The Bookshelf, The Parlor, The Young Texas Reader, and the Monthly

The Texas Bookshelf is different from the The Texas Parlor, http://texasparlor.blogspot.com/ . The Texas Parlor carries "general" bookish information and non-book information and even different Texana news and notes of use to the bibliographically challenged and other nosey folks intersted in historical, literary, and cultural observations. Will's Texana Monthly may carry material from either blog, but extends itself beyond those, especially for longer compilations or treatments. The Monthly, the Bookshelf and the Parlor are all companions. So, is the Young Texas Reader http://youngtexasreader.blogspot.com/ which specialized on books and such things for the youngest to the teenagers.

Friday, July 25, 2008

Texas History Movies comic book

Scoop Logo Here's a review of Texas History Movies from the perspective of a Scoop reader, http://scoop.diamondgalleries.com/public/.  (By the way the book of acquied by the Texas State Historical Association, not the Texas Historical Society).
IT BEGINS 
"Comics in the classroom… in the Platinum Age?
A 1970s hardcover reprint collection of Texas History Movies, a Platinum Age comic strip and school text book 

"The Eyes of Texas are upon you..." echoes the old refrain, and for collector Weldon Adams it seems particularly true. Though he started collecting in the '70s and places a high value on many of today's titles, in recent years he's found himself inexorably drawn to a little-documented series from the Platinum Age.

His enthusiasm for a collection of newspaper strips dating from 1926 was nothing he planned, though.

"I'm as surprised as anyone else that this is where I've ended up for the moment," said Adams, who counts JSA, Teen Titans and Noble Causes among his current favorites. "But this stuff is too cool!"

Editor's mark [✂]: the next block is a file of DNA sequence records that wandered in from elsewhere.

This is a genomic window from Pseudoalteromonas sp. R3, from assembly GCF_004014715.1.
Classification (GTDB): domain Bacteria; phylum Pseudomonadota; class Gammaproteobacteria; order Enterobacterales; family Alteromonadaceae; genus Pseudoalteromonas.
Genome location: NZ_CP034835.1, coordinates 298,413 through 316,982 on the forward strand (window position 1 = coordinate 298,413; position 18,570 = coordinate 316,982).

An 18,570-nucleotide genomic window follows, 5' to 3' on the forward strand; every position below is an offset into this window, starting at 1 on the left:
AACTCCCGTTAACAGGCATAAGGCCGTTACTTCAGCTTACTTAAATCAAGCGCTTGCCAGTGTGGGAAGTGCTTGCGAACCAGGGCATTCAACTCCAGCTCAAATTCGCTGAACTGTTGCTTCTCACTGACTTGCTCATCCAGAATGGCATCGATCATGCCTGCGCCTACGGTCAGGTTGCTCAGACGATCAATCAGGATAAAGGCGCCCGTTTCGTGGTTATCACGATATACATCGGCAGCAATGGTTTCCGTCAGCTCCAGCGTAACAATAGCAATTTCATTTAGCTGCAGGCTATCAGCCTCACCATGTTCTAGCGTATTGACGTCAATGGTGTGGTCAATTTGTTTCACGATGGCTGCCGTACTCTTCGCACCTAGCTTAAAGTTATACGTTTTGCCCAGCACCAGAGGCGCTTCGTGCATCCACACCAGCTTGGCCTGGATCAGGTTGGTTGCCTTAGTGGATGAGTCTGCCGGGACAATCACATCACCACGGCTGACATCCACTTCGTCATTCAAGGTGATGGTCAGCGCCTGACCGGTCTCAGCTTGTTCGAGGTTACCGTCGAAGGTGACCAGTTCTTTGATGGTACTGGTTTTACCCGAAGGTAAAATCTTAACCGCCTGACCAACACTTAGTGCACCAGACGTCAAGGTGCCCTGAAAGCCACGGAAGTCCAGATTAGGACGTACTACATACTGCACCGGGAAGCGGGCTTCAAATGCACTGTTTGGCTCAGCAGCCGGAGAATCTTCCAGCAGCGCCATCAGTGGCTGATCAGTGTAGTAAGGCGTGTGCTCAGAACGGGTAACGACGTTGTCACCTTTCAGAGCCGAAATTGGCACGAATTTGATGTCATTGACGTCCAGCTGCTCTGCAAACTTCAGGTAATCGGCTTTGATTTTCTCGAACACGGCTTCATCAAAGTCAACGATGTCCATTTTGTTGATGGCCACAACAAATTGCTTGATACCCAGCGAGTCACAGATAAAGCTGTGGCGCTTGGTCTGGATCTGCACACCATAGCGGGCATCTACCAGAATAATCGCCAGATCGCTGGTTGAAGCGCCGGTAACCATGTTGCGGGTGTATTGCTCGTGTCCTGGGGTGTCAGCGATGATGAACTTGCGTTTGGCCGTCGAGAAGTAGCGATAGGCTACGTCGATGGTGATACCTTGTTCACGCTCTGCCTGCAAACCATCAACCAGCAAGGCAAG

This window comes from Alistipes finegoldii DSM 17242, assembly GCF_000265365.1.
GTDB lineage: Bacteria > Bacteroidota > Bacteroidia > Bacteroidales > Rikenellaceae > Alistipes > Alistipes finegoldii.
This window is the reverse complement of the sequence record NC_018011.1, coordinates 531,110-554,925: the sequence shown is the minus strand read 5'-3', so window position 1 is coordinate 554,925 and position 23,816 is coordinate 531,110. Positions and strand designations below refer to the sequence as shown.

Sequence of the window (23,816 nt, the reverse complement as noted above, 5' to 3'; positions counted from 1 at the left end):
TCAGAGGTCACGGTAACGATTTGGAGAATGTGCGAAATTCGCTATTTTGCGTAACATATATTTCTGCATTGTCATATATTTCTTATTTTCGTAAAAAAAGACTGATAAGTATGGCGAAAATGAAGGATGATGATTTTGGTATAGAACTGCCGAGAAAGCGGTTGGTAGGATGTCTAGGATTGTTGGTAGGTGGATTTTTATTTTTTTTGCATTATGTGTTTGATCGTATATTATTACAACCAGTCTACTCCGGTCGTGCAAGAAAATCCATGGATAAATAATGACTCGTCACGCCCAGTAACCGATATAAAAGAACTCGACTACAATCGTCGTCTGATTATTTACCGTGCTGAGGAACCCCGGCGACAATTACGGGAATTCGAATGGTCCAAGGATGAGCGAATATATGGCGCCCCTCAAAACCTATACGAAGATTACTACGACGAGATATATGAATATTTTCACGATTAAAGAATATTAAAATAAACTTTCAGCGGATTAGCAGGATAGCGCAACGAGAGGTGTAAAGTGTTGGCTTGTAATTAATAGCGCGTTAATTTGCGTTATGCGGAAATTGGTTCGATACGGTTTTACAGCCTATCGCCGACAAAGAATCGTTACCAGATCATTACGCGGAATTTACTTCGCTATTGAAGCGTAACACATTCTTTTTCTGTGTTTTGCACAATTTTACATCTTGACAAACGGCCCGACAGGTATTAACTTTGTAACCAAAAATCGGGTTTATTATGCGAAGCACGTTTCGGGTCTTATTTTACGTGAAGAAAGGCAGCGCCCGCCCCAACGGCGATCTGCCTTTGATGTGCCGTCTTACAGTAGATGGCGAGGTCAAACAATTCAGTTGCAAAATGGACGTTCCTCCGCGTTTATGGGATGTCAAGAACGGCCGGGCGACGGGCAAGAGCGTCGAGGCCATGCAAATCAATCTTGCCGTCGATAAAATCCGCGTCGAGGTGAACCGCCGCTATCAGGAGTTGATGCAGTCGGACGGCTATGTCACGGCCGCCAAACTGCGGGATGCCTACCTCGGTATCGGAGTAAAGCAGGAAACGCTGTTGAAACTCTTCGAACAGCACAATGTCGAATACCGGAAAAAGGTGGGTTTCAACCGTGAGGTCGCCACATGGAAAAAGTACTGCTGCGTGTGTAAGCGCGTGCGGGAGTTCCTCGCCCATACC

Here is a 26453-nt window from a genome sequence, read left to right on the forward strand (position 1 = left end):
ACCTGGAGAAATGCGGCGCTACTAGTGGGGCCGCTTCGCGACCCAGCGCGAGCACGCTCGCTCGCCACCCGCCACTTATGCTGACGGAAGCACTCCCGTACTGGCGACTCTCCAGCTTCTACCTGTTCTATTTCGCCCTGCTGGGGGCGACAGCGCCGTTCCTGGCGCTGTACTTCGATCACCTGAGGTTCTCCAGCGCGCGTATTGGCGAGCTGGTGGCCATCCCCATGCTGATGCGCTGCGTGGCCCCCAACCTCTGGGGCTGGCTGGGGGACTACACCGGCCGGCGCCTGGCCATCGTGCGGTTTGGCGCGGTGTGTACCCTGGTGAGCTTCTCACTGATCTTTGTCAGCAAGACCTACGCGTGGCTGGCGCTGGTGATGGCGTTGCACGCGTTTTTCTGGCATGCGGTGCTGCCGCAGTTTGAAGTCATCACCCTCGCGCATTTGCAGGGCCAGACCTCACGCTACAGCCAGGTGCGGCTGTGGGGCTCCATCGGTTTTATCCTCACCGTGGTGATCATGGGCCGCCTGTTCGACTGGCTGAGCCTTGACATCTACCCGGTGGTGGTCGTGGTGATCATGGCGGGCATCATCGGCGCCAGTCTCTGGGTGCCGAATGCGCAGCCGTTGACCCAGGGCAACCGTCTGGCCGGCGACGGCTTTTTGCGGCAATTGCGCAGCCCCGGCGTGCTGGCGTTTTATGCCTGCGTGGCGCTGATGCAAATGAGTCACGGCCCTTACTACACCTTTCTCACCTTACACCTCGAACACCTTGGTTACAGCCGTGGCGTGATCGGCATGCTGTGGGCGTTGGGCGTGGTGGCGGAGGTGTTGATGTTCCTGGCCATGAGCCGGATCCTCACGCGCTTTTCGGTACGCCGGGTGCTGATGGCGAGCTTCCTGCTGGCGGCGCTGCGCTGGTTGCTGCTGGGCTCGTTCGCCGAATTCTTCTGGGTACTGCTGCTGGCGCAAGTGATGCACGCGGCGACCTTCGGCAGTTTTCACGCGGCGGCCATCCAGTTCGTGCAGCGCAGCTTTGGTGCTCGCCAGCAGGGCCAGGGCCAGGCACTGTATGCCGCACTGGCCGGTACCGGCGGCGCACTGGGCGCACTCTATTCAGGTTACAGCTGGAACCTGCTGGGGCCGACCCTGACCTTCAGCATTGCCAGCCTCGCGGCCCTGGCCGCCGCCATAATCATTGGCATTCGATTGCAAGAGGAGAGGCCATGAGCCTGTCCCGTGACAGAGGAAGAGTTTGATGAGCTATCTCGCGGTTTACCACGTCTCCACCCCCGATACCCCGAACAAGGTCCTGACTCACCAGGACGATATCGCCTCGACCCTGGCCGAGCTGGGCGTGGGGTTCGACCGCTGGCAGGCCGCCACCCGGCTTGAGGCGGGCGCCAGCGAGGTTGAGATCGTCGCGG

"My interest in the history of the industry started very early on," he said. "When I first discovered that there was an entire generation of superheroes that predated the ones that I knew about, well, I just had to know what that was all about! Those early JLA/JSA crossovers just set me on fire! And since there were no comic shops available to me in the early 70's, I had to hit the libraries and look for reference books on the industry. So I learned about the old characters and the people who created them at the same time. It seemed like every decade has it's own thing that made it fascinating to read about. The late '30s saw the creation of the true 'Superhero.' The '40s sent that hero to war. The '50s had a poor man's version of the McCarthy hearings that lead to the creation of a self-imposed regulating committee. The '60s saw both the rebirth of the superhero and his attempt to be relevant to the modern world. It was all fascinating to me. My interest in the history of the medium eventually lead me to an unusual find. At a yard sale, I found a small digest size paperback book that was a 1927 collection of newspaper strips. It was called Texas History Movies. My curiosity lead me to start research on this book that I am currently still working on.""

3 comments:

Ed Darrell said...

Half Price Books, the "mother ship" on Northwest Highway in Dallas, had this book at deep discount last month -- probably still does.

Buy several.

(P.S. - Will, you can contact me at edarrell AT sbcglobal DOT net)

bill/prairie point said...

When I was in the sixth grade in Ft Worth, we used this book for Texas history. That was about 1959. My recollection is that it was the format that was wider than it was tall. You can find those pretty easy at second-hand stores, although they tend to be well-marked and worn. After all they were sixth-grade text books.

I also have two other versions of the book. One is a large-format hardback from 1936. And then I have one of the "politically-correct" versions that I bought about ten years ago at the museum store at Washington on the Brazos.

Yarnsnob said...

I think I have one of the originals that was my grandfathers, any idea how much it's worth?